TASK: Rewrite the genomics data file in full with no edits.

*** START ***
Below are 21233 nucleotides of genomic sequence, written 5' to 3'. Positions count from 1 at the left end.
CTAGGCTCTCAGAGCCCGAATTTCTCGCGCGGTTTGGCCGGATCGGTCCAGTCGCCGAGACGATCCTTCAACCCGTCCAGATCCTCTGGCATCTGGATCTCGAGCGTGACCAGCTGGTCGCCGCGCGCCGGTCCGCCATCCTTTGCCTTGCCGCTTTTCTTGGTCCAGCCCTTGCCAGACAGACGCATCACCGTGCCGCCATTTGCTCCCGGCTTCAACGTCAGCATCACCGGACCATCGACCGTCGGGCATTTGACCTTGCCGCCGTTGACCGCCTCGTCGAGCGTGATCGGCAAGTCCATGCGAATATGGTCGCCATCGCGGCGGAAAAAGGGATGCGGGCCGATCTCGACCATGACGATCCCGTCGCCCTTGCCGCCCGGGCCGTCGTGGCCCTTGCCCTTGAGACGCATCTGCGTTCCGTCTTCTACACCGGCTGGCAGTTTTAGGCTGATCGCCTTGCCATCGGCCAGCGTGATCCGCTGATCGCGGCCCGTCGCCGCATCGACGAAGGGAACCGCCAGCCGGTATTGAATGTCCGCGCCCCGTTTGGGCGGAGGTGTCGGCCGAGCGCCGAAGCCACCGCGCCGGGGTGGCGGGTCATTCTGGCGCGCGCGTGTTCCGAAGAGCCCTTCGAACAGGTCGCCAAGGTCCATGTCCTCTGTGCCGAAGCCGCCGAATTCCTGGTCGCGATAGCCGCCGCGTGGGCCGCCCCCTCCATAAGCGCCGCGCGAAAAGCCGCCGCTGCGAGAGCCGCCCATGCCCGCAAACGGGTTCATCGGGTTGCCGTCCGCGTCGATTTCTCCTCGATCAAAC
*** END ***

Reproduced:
Below are 21233 nucleotides of genomic sequence, written 5' to 3'. Positions count from 1 at the left end.
CTAGGCTCTCAGAGCCCGAATTTCTCGCGCGGTTTGGCCGGATCGGTCCAGTCGCCGAGACGATCCTTCAACCCGTCCAGATCCTCTGGCATCTGGATCTCGAGCGTGACCAGCTGGTCGCCGCGCGCCGGTCCGCCATCCTTTGCCTTGCCGCTTTTCTTGGTCCAGCCCTTGCCAGACAGACGCATCACCGTGCCGCCATTTGCTCCCGGCTTCAACGTCAGCATCACCGGACCATCGACCGTCGGGCATTTGACCTTGCCGCCGTTGACCGCCTCGTCGAGCGTGATCGGCAAGTCCATGCGAATATGGTCGCCATCGCGGCGGAAAAAGGGATGCGGGCCGATCTCGACCATGACGATCCCGTCGCCCTTGCCGCCCGGGCCGTCGTGGCCCTTGCCCTTGAGACGCATCTGCGTTCCGTCTTCTACACCGGCTGGCAGTTTTAGGCTGATCGCCTTGCCATCGGCCAGCGTGATCCGCTGATCGCGGCCCGTCGCCGCATCGACGAAGGGAACCGCCAGCCGGTATTGAATGTCCGCGCCCCGTTTGGGCGGAGGTGTCGGCCGAGCGCCGAAGCCACCGCGCCGGGGTGGCGGGTCATTCTGGCGCGCGCGTGTTCCGAAGAGCCCTTCGAACAGGTCGCCAAGGTCCATGTCCTCTGTGCCGAAGCCGCCGAATTCCTGGTCGCGATAGCCGCCGCGTGGGCCGCCCCCTCCATAAGCGCCGCGCGAAAAGCCGCCGCTGCGAGAGCCGCCCATGCCCGCAAACGGGTTCATCGGGTTGCCGTCCGCGTCGATTTCTCCTCGATCAAAC